Image: 22.5 x 34 cm (8 7/8 x 13 3/8 in.); Paper: 47.4 x 60.4 cm (18 11/16 x 23 3/4 in.); Matted: 50.8 x 61 cm (20 x 24 in.)
Gift of Laurence Miller Gallery, New York, in honor of Evan H. Turner 1992.220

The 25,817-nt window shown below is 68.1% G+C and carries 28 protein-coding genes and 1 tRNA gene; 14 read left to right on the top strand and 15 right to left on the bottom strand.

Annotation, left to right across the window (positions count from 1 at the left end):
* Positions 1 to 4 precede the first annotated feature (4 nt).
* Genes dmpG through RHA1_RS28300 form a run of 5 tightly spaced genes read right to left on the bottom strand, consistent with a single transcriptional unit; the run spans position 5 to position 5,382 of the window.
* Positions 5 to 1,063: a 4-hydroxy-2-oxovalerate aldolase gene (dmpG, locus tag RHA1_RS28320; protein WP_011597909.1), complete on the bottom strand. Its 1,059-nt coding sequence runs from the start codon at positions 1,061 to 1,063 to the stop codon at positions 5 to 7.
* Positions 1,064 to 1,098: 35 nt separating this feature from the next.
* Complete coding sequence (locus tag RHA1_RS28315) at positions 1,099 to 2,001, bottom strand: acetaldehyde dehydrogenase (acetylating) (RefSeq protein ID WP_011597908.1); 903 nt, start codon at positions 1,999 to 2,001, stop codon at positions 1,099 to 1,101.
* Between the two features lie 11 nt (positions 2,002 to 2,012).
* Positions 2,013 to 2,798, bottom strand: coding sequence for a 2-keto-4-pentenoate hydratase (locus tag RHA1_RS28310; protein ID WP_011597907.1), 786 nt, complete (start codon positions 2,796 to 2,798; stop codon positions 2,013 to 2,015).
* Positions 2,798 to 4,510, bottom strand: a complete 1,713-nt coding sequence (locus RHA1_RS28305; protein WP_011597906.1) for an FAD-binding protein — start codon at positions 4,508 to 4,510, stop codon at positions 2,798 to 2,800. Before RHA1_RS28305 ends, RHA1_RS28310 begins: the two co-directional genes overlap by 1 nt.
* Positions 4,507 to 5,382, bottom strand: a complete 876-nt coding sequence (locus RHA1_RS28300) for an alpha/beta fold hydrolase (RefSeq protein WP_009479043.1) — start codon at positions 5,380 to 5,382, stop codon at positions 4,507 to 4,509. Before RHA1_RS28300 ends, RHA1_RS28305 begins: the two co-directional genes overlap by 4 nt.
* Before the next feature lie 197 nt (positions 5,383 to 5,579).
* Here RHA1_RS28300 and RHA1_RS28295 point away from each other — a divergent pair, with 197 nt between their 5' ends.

Eadweard J. Muybridge initially used horses to capture motion as separate slices of time faster than the human eye could perceive them, then moved on to study other animal and human movements. Everyday activities, like emptying a bucket of water, were broken down and sequenced back-to-back. This series was commissioned by the University of Pennsylvania and intended to diagnose dysfunction in human movement by allowing each consecutive action to be studied in isolation. The university’s desire for distribution called for the use of collotype. The process had been recently improved to the point where editions of up to 1,000 were possible, making it an attractive option for publishers.
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